Iraq : The new vice president of the HRC with a shocking human rights record

The Organizational Session for the 11th Cycle of the Human Rights Council (HRC) announced on 5th December 2016 that Iraq will be one of the four elected vice-presidents of the Council as of January 2017. The country, whose mandate in this position will last over the course of the entire year (up until the 31st of December 2017), has been appointed in representation of the Asia-Pacific geographical area. The other three mandate-holders will be respectively Egypt for Africa, Switzerland for Western Europe and Georgia for Eastern Europe.

Despite the role of the Bureau is mostly that of a facilitator during the different debates between states, main actors of the Council, and that its responsibilities are limited to procedural and organisational matters, it is still an undeniably prominent position to hold within the United Nations system. The countries appointed become, in fact, the ultimate face of the Human Rights Council, with all the principles and values this fundamental organ embodies.

In this context, Geneva International Centre for Justice (GICJ) is very doubtful that Iraq, a country with a disheartening human rights record, really deserves to hold such a distinguished status. Already not convinced by its election as one of the 47 Member States of the HRC in October 2016, GICJ is uncertain whether this role will have a positive or a negative impact on the human rights situation in the country.

Iraq has, in fact, a long history of denial for its disgraceful approach to human rights. Since 2003, the situation in the country has deteriorated unimaginably, from a serious conflict and post-conflict state to one of perpetual chaos. Amongst the top executioner countries in the world, Iraq is also a leader in extensively using torture against its citizens, depriving them from their rights to freedom of expression, to peaceful assembly and even to a dignified life out of fear and violence.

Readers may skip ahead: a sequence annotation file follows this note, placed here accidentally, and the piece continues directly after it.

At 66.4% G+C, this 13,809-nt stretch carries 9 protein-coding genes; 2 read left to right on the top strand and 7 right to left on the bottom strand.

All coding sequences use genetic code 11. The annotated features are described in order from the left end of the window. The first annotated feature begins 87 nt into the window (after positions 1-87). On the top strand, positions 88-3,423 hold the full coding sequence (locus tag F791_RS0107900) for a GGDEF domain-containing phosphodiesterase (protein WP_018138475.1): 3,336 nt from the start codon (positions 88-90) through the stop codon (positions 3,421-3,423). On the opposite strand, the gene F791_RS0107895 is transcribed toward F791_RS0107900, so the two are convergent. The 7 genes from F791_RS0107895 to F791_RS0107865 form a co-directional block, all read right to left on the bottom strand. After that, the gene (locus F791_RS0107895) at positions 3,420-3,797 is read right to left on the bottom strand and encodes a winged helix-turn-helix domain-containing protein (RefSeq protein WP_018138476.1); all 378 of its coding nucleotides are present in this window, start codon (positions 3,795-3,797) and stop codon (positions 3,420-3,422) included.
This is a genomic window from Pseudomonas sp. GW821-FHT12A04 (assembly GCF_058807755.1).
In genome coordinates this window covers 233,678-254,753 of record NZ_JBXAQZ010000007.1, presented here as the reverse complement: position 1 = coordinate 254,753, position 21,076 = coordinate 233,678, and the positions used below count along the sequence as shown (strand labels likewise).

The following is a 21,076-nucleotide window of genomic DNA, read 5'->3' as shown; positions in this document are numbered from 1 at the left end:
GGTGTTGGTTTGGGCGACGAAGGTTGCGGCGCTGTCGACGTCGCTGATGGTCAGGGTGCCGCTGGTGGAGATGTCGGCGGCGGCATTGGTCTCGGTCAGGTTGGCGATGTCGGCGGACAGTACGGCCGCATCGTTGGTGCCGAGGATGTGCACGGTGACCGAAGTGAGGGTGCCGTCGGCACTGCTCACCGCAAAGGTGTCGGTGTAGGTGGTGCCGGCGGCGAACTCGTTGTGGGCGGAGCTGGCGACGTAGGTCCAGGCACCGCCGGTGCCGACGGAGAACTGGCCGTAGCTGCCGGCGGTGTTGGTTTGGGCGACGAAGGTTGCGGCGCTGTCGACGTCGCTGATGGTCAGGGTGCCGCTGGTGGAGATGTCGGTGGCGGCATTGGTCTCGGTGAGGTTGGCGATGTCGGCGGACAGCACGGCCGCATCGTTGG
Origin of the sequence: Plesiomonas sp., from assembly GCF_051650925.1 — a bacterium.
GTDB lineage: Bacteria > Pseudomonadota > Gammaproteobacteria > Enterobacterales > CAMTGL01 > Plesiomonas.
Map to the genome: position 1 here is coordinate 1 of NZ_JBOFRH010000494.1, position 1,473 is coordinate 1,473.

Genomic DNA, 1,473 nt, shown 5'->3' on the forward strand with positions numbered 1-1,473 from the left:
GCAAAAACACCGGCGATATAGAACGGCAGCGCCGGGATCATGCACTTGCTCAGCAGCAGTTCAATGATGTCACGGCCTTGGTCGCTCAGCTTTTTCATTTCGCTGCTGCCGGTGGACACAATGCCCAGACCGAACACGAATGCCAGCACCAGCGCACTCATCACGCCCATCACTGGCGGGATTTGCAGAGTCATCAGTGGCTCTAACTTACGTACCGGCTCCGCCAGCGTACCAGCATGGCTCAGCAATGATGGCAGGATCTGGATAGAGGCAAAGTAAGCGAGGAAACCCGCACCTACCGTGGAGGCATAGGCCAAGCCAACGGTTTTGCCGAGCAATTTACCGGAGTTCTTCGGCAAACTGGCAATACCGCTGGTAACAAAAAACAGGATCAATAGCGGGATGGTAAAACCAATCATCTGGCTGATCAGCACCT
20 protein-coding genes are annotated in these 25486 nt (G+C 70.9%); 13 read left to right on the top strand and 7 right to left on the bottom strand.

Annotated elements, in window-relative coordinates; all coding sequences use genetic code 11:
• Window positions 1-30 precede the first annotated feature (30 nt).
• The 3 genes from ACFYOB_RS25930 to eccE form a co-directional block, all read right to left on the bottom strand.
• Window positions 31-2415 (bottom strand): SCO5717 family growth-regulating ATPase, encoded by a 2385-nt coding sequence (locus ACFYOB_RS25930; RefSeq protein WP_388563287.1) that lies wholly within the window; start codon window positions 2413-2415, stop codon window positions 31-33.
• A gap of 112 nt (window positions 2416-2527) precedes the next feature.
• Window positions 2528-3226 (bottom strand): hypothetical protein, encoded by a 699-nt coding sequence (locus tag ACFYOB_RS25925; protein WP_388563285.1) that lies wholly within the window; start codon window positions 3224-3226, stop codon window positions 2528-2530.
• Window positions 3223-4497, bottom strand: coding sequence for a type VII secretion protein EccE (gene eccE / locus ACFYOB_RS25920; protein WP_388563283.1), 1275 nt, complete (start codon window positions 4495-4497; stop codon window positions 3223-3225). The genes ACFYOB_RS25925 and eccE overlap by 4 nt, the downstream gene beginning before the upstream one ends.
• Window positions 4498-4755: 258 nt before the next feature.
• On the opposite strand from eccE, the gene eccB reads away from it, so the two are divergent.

The past few years have witnessed a scary increase in sectarian violence, especially since the onset of the fight against ISIS, guilty too of terrible crimes. Hundreds of Iranian-funded militias, supported by the government, have been attacking the civilian population and perpetrating appalling violations against them. Arbitrary detentions, enforced disappearances, extrajudicial killings, property destruction and physical and verbal abuse are in fact a daily reality for Iraqis, especially for the Sunni component of society.

Over 3.1 million people in the country are internally displaced due to the different conflicts on ground, with over 10 million in need of humanitarian assistance . It is fair to say that most people in Iraq are lacking access to basic means of survival, including water, food and medical care. The enjoyment of social, cultural, political and economic rights is today only a bitter memory of better past days.

At the same time, we have a government which is not only disregarding the situation, but actually contributing to make it worse by waging destructive wars against its cities and citizens in a blatant pretext of fighting terrorism. With one of the most corrupted and dysfunctional judicial systems in the world, Iraq detains, torture and executes individuals in batches on solely political and ethnic grounds.

Despite Iraq’s unwillingness and inability to preserve even the most basic of its people’s rights, the country steadily holds its seat within the Council, portraying its human rights record as one to be proud of.  GICJ is therefore worried that the appointment of Iraq as vice-president of the HRC will not only undermine the credibility of the body, but it will also provide another pretext for the country to ignore once more the human rights violations occurring on its soil.

Indeed, we understand that the presidency and vice-presidency rotate among different regional areas each year in order to make the Council a more inclusive and representative organ. However, GICJ strongly believes that this position should be allocated on a more meritocratic basis. This would perhaps encourage countries like Iraq to show more commitment towards human rights and eventually slightly deter the overall hypocrisy of certain member states on the matter.

GICJ would like nevertheless to conclude on a more optimistic note, that is the hope that the government of Iraq will take this important mandate as an occasion to review its human rights record and implement policies which are more reflective of what are the values and principles of the Council that it will soon represent.

From its part, GICJ will continue to bring to the attention of the Council the serious human rights violations in Iraq, even more so in light of the newly acquired position. As not only a member state, but vice-president of the HRC, Iraq shall be reminded of its international obligations towards the respect and protection of human rights as well as the need for accountability and renovated justice for its citizens.

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